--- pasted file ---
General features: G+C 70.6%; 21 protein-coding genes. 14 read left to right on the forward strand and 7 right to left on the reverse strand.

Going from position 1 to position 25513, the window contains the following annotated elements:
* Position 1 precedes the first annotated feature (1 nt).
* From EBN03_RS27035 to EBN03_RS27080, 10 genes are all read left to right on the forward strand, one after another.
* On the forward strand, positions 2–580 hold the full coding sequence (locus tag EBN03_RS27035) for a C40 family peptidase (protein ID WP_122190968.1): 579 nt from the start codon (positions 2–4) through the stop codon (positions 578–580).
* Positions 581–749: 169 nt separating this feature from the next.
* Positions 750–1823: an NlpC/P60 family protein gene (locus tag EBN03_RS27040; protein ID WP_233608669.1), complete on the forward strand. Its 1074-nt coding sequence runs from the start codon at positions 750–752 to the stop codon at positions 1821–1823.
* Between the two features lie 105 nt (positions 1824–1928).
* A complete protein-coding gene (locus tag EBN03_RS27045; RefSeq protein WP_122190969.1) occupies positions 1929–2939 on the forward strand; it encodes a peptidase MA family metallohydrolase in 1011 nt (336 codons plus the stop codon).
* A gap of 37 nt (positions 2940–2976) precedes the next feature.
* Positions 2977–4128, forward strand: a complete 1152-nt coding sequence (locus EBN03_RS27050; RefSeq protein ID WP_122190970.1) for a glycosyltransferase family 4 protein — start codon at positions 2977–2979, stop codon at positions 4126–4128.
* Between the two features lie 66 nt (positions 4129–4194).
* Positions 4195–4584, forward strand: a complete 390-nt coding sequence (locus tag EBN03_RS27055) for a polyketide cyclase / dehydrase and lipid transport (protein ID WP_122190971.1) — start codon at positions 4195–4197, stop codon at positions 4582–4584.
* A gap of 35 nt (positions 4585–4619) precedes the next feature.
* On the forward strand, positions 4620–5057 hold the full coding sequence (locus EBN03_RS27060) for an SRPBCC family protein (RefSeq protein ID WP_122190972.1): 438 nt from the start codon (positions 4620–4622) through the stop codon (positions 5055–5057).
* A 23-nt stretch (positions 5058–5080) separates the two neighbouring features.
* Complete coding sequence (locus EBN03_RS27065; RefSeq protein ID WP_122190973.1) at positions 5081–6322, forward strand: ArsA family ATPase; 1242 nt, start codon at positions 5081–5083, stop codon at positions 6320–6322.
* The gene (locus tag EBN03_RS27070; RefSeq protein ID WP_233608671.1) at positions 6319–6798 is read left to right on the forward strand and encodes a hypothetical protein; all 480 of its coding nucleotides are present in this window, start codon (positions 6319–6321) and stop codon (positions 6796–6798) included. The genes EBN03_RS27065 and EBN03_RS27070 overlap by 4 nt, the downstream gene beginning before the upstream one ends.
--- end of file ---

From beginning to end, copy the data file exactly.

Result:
General features: G+C 70.6%; 21 protein-coding genes. 14 read left to right on the forward strand and 7 right to left on the reverse strand.

Going from position 1 to position 25513, the window contains the following annotated elements:
* Position 1 precedes the first annotated feature (1 nt).
* From EBN03_RS27035 to EBN03_RS27080, 10 genes are all read left to right on the forward strand, one after another.
* On the forward strand, positions 2–580 hold the full coding sequence (locus tag EBN03_RS27035) for a C40 family peptidase (protein ID WP_122190968.1): 579 nt from the start codon (positions 2–4) through the stop codon (positions 578–580).
* Positions 581–749: 169 nt separating this feature from the next.
* Positions 750–1823: an NlpC/P60 family protein gene (locus tag EBN03_RS27040; protein ID WP_233608669.1), complete on the forward strand. Its 1074-nt coding sequence runs from the start codon at positions 750–752 to the stop codon at positions 1821–1823.
* Between the two features lie 105 nt (positions 1824–1928).
* A complete protein-coding gene (locus tag EBN03_RS27045; RefSeq protein WP_122190969.1) occupies positions 1929–2939 on the forward strand; it encodes a peptidase MA family metallohydrolase in 1011 nt (336 codons plus the stop codon).
* A gap of 37 nt (positions 2940–2976) precedes the next feature.
* Positions 2977–4128, forward strand: a complete 1152-nt coding sequence (locus EBN03_RS27050; RefSeq protein ID WP_122190970.1) for a glycosyltransferase family 4 protein — start codon at positions 2977–2979, stop codon at positions 4126–4128.
* Between the two features lie 66 nt (positions 4129–4194).
* Positions 4195–4584, forward strand: a complete 390-nt coding sequence (locus tag EBN03_RS27055) for a polyketide cyclase / dehydrase and lipid transport (protein ID WP_122190971.1) — start codon at positions 4195–4197, stop codon at positions 4582–4584.
* A gap of 35 nt (positions 4585–4619) precedes the next feature.
* On the forward strand, positions 4620–5057 hold the full coding sequence (locus EBN03_RS27060) for an SRPBCC family protein (RefSeq protein ID WP_122190972.1): 438 nt from the start codon (positions 4620–4622) through the stop codon (positions 5055–5057).
* A 23-nt stretch (positions 5058–5080) separates the two neighbouring features.
* Complete coding sequence (locus EBN03_RS27065; RefSeq protein ID WP_122190973.1) at positions 5081–6322, forward strand: ArsA family ATPase; 1242 nt, start codon at positions 5081–5083, stop codon at positions 6320–6322.
* The gene (locus tag EBN03_RS27070; RefSeq protein ID WP_233608671.1) at positions 6319–6798 is read left to right on the forward strand and encodes a hypothetical protein; all 480 of its coding nucleotides are present in this window, start codon (positions 6319–6321) and stop codon (positions 6796–6798) included. The genes EBN03_RS27065 and EBN03_RS27070 overlap by 4 nt, the downstream gene beginning before the upstream one ends.